Cerebral complications induced by neurotoxity of nonionic constant medium after embolization of unruptured cerebral aneurysms: Report of 2 cases

Tatsushi Mutoh, Tatsuya Ishikawa, Motoshi Sawada, Junta Moroi, Noriyuki Tamakawa, Kentaro Hikichi, Akifumi Suzuki, Nobuyuki Yasui

Research output: Contribution to journalArticlepeer-review

2 Citations (Scopus)

Abstract

We successfully performed endovascular coil embolization for 2 patients with unruptured saccular aneurysms. However, transient cortical blindness and generalized seizure associated with CNS neurotoxity of contrast medium were noted for each patient after the procedure. In the first case of a 62-year-old woman with a right BA-SCA aneurysm, she complained of blindness with restlessness one day after the intervention but no evidence of embolism on MRA. Abnormal EEG with slow, large amplitudes and 99mTc-HMPAO SPECT-evidenced hyperperfusion were observed in the occipital area. Accompanied by resolution of the edematous changes on MRI in conjunction with normalization of EEG and rCBF by anticonvulsant administration, her visual acuity completely recovered 8 days after the onset. According to these findings, we considered this case as transient cortical blindness. In the second case of a 68-year-old man with a left MCA aneurysm, he exhibited generalized seizure 8 hours after the procedure. CT scan revealed retention of the contrast medium over the left hemisphere. Postictal EEG one day after the seizure showed left frontal slowing but had no evidence of contrast medium retention or hyperperfusion. He recovered well with corticosteroid, anticonvulsant, and intravenous hydration. His follow-up DSA 2 years after the coiling was performed without trouble by reducing the amount/concentration of the contrast medium and by prophylactic steroid and hydration. Non-ionic contrast medium-related neurotoxity as represented by transient cortical blindness or generalized seizure should be recognized as a possible complication of endovascular surgery where patients' brain areas are locally vulnerable to contrast medium exposure.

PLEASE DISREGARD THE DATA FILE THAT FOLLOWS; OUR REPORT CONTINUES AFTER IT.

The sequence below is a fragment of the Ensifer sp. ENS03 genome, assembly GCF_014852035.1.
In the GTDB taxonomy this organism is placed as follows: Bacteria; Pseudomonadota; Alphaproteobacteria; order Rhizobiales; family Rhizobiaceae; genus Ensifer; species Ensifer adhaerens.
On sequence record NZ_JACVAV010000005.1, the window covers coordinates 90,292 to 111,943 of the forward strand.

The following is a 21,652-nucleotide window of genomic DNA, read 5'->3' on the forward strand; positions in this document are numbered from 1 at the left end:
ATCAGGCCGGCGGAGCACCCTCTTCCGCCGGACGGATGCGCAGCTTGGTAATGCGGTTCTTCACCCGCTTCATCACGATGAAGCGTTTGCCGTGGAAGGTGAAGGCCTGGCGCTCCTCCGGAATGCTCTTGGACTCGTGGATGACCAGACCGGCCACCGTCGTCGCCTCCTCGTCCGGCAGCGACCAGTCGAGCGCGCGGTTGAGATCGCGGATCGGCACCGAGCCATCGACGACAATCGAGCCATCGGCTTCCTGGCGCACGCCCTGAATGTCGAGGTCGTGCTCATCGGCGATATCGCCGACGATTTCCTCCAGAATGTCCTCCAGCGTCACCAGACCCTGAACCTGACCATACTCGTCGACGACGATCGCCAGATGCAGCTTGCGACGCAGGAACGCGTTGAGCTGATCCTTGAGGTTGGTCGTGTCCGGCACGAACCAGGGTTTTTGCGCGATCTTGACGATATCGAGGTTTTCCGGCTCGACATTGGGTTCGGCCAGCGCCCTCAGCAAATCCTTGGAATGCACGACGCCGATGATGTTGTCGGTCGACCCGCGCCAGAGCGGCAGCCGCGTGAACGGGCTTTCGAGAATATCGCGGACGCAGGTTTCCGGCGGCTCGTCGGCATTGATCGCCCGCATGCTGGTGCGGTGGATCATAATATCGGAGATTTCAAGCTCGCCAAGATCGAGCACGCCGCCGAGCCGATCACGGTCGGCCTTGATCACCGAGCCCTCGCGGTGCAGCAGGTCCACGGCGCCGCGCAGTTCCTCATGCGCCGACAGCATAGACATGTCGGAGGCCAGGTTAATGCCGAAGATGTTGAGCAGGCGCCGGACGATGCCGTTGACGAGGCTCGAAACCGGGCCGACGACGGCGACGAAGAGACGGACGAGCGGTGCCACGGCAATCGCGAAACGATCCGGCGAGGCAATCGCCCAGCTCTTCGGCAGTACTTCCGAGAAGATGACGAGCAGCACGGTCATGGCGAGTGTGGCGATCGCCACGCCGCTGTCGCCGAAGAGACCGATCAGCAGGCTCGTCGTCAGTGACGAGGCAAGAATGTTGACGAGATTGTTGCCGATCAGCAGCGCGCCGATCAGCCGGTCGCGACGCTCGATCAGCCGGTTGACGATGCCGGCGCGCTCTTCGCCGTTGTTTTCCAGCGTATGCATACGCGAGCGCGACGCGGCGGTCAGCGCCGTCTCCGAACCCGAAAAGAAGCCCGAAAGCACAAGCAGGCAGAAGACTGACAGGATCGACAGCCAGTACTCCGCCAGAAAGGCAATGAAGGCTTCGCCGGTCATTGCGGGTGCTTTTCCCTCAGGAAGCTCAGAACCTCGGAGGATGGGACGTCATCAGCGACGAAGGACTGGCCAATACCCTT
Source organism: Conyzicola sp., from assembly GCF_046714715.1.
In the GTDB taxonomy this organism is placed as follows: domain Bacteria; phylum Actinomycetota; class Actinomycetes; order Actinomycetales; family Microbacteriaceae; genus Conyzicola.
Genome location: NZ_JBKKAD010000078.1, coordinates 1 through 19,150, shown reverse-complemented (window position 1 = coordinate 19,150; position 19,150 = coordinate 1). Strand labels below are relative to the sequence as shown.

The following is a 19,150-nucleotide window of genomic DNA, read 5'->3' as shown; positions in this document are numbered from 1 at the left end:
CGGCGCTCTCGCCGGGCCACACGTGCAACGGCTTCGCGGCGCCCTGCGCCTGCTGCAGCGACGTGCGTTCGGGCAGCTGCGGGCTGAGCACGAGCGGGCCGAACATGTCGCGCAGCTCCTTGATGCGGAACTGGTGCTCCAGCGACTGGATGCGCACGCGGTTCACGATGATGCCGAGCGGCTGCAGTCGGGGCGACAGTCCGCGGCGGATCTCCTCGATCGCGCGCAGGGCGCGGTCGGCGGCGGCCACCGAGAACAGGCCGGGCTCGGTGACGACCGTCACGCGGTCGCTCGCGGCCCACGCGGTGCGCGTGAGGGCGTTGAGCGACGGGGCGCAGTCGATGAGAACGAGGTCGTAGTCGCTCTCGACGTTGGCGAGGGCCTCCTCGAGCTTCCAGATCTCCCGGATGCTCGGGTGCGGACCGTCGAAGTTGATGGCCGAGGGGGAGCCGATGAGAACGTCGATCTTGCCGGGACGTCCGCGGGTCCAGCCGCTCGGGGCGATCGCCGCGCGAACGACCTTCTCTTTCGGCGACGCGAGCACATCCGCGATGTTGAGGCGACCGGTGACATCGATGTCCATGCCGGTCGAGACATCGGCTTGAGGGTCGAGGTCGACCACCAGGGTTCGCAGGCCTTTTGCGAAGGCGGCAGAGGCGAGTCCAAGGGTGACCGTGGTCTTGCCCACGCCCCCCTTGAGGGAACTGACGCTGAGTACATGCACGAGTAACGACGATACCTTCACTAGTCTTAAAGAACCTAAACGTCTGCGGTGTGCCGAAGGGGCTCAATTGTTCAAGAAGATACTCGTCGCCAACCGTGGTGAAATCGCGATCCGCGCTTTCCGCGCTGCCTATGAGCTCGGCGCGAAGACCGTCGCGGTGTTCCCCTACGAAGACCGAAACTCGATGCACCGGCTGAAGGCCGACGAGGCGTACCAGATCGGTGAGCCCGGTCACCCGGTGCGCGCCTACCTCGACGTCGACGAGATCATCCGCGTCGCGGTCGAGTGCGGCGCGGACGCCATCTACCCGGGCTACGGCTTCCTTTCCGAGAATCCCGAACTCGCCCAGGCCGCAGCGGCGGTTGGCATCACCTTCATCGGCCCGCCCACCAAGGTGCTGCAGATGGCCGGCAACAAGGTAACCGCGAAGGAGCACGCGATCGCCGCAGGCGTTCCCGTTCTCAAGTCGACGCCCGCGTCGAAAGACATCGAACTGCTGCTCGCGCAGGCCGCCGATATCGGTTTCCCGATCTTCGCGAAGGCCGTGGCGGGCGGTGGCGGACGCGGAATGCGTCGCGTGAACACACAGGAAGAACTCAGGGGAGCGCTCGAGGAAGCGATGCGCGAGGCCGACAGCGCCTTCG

Original languageEnglish
Pages (from-to)163-170
Number of pages8
JournalNeurological Surgery
Volume38
Issue number2
Publication statusPublished - 2010 Feb 1
Externally publishedYes

Keywords

  • Aneurysm
  • Cortical blindness
  • Hyperperfusion
  • Non-ionic contrast medium
  • Seizure

ASJC Scopus subject areas

  • Surgery
  • Clinical Neurology

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